Residents in select neighborhoods have received the city of Half Moon Bay’s first-ever informal ballot to help settle a controversial parking program that city officials acknowledge failed to get sufficient community input.
Last week, the city mailed a postage-paid ballot asking 279 residents whether they approve or reject a pilot project that proposes marking public parking spaces in the neighborhoods near Poplar and Francis beaches. These neighborhoods face chronic parking congestion from tourist traffic.
John Doughty, public works director, suggested a city-created ballot after studying how other jurisdictions received public input on public works projects. The idea gained the support of City Council members, including Deborah Penrose, who initially proposed administering a survey. Such surveys have helped the city decide other controversial issues, such as whether to close the city’s beaches.
“We wanted to see how much effort it takes for the city to do this, how the community receives it, and see whether this is a method we want to take a look at in the future,” Doughty said.
The pilot project intends to mitigate a pandemic-exacerbated problem of overcrowded visitor parking in residential areas that was discussed at a July 21 study session. Public Works took direction from the council to return with short-, medium- and long-range responses. On Sept. 1, staff presented the parking pilot as a series of parking spaces whose edges are delineated by T- and L-shaped markings.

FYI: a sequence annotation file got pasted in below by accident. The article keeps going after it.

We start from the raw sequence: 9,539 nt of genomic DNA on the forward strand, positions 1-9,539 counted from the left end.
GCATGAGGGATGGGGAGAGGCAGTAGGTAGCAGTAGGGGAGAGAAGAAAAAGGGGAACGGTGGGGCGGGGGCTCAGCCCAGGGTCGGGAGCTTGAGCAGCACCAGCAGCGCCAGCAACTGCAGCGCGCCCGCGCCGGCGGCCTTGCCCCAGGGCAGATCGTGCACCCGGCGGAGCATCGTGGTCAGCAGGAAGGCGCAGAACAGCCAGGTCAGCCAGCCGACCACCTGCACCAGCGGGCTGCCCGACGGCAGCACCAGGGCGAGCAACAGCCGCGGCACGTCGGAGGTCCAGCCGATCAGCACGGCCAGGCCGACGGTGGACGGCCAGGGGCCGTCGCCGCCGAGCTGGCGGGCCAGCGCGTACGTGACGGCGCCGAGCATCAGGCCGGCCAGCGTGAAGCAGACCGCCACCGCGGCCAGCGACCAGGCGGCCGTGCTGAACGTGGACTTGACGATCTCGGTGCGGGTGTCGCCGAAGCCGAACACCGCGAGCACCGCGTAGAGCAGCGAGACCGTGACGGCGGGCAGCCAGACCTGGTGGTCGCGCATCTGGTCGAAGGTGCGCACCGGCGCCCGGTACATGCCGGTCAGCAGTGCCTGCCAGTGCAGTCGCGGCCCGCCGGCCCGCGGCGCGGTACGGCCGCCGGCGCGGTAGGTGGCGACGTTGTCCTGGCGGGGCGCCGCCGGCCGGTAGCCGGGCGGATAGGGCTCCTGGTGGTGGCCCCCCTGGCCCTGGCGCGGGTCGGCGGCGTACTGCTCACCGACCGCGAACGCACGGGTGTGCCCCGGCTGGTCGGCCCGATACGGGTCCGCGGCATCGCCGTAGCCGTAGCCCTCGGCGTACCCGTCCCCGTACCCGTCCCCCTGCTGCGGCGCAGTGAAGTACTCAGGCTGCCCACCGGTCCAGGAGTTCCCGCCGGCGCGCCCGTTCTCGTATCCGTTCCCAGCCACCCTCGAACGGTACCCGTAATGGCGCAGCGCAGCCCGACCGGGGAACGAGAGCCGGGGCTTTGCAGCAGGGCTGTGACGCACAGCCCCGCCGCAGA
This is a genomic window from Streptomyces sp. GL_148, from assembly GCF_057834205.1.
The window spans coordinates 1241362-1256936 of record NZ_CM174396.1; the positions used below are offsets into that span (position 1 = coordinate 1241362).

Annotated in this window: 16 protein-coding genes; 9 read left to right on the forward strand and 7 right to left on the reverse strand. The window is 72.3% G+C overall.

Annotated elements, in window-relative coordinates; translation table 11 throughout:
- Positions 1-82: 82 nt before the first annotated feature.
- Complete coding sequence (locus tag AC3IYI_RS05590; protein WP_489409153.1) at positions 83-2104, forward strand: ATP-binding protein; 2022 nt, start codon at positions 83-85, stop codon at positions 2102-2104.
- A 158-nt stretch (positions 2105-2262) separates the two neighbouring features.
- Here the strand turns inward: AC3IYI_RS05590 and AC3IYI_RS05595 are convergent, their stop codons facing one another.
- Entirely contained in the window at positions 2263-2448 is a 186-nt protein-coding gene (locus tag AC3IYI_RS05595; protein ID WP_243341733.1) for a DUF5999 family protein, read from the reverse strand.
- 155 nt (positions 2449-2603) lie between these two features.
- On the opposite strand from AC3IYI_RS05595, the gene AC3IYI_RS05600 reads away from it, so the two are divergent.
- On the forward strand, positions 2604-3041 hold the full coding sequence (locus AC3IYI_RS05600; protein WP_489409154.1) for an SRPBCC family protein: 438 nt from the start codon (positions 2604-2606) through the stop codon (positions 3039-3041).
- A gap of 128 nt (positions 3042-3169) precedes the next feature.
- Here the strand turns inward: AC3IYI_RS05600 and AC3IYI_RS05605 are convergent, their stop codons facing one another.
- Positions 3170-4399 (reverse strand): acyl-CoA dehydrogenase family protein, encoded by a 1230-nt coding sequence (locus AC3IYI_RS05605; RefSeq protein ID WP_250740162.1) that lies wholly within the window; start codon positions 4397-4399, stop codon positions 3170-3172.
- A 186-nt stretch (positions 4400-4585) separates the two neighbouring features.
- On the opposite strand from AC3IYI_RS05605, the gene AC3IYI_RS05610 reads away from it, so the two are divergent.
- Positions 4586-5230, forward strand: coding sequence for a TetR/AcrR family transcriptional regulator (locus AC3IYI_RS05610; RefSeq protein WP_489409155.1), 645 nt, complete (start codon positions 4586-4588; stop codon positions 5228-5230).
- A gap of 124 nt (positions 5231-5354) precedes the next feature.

Depending on the outcome, the department will consider using a ballot to inform the viability of other Public Works projects, such as speed bumps, which Doughty said can be equally controversial.
“This would be a great way to test our ability to pull it off and know if that's the pathway forward,” he said.
Residents from the impacted neighborhoods raised a variety of concerns, largely about where parking spots were designated in the plan: in front of mailboxes, at trail entrances, near driveways. City staff acknowledge these concerns but countered that parking in these areas are legal, including the residential trailheads that were created by locals and visitors and are not government-sanctioned.
Doughty said accommodating all residents requests would leave so few parking spaces that the project would not be meaningful.
A city contractor had begun striping the pavement with paint on Sept. 22 when the project was abruptly halted following complaints from residents. Some said they didn’t know the pilot was happening. Though the Public Works department presented its original plan at the Sept. 1 City Council meeting and the city announced the project in two September electronic newsletters, residents said more direct communication requesting feedback was necessary.
The City Council will determine whether to continue or cancel the parking pilot following a simple majority of 50 percent plus one. Results from the ballot will be presented at the Dec. 1 City Council meeting.
Should a majority vote to approve the parking pilot return, Public Works will finish striping the pavement. Otherwise, it will ask the contractor to paint over its past work.